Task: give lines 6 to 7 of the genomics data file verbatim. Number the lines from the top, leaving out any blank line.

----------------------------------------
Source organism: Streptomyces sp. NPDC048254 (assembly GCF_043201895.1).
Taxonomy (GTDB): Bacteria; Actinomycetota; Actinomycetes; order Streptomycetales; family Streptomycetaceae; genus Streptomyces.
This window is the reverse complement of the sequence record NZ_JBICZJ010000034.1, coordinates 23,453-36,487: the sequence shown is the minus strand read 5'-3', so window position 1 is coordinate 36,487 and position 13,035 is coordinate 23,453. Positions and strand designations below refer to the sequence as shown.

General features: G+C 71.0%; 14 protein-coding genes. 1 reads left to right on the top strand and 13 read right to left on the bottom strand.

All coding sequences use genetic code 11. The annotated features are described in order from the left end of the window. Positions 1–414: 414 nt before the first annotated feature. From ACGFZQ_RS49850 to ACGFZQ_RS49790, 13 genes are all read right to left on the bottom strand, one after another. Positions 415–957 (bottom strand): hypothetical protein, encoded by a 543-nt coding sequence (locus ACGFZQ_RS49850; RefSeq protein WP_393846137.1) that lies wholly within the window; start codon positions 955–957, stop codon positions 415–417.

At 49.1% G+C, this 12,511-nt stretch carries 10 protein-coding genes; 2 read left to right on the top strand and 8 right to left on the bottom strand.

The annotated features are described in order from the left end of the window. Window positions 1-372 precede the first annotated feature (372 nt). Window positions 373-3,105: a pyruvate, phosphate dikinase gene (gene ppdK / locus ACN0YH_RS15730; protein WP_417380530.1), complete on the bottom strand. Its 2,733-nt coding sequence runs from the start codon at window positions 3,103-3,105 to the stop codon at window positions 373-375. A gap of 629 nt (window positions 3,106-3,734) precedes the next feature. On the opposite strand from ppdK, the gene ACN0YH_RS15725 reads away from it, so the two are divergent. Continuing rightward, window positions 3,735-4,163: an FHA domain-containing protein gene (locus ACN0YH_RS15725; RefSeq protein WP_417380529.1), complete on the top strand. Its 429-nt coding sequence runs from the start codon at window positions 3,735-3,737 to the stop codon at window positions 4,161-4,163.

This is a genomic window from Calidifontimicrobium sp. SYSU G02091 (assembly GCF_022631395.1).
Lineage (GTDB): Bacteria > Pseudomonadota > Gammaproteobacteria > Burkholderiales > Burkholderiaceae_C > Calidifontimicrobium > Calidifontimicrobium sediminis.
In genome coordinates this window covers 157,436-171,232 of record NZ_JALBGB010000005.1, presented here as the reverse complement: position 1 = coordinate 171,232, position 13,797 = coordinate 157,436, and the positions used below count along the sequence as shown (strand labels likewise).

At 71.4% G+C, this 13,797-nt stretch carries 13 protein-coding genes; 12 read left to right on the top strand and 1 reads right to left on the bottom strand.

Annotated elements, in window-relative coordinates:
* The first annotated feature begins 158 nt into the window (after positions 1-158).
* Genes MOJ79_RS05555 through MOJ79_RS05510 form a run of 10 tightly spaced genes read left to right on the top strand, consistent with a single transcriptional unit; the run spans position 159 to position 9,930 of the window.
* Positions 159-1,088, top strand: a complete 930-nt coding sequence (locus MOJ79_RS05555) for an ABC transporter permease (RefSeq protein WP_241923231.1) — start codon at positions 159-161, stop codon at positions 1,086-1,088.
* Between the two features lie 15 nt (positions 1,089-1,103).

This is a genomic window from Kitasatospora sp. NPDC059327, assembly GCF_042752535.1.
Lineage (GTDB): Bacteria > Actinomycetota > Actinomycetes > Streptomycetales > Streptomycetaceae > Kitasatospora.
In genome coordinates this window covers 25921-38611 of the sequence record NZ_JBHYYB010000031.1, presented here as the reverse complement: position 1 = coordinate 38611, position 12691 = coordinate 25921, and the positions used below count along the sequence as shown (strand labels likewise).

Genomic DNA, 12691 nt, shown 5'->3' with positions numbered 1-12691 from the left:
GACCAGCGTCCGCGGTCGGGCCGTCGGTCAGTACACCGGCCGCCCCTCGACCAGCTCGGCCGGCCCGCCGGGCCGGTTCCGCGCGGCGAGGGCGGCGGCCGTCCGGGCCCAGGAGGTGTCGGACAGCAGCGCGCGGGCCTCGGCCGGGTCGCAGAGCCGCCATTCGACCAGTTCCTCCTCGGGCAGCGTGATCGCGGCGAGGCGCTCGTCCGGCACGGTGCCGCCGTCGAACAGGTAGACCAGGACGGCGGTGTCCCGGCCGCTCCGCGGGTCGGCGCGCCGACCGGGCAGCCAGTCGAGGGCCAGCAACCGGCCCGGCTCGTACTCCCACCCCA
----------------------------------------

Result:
At 49.1% G+C, this 12,511-nt stretch carries 10 protein-coding genes; 2 read left to right on the top strand and 8 right to left on the bottom strand.

The annotated features are described in order from the left end of the window. Window positions 1-372 precede the first annotated feature (372 nt). Window positions 373-3,105: a pyruvate, phosphate dikinase gene (gene ppdK / locus ACN0YH_RS15730; protein WP_417380530.1), complete on the bottom strand. Its 2,733-nt coding sequence runs from the start codon at window positions 3,103-3,105 to the stop codon at window positions 373-375. A gap of 629 nt (window positions 3,106-3,734) precedes the next feature. On the opposite strand from ppdK, the gene ACN0YH_RS15725 reads away from it, so the two are divergent. Continuing rightward, window positions 3,735-4,163: an FHA domain-containing protein gene (locus ACN0YH_RS15725; RefSeq protein WP_417380529.1), complete on the top strand. Its 429-nt coding sequence runs from the start codon at window positions 3,735-3,737 to the stop codon at window positions 4,161-4,163.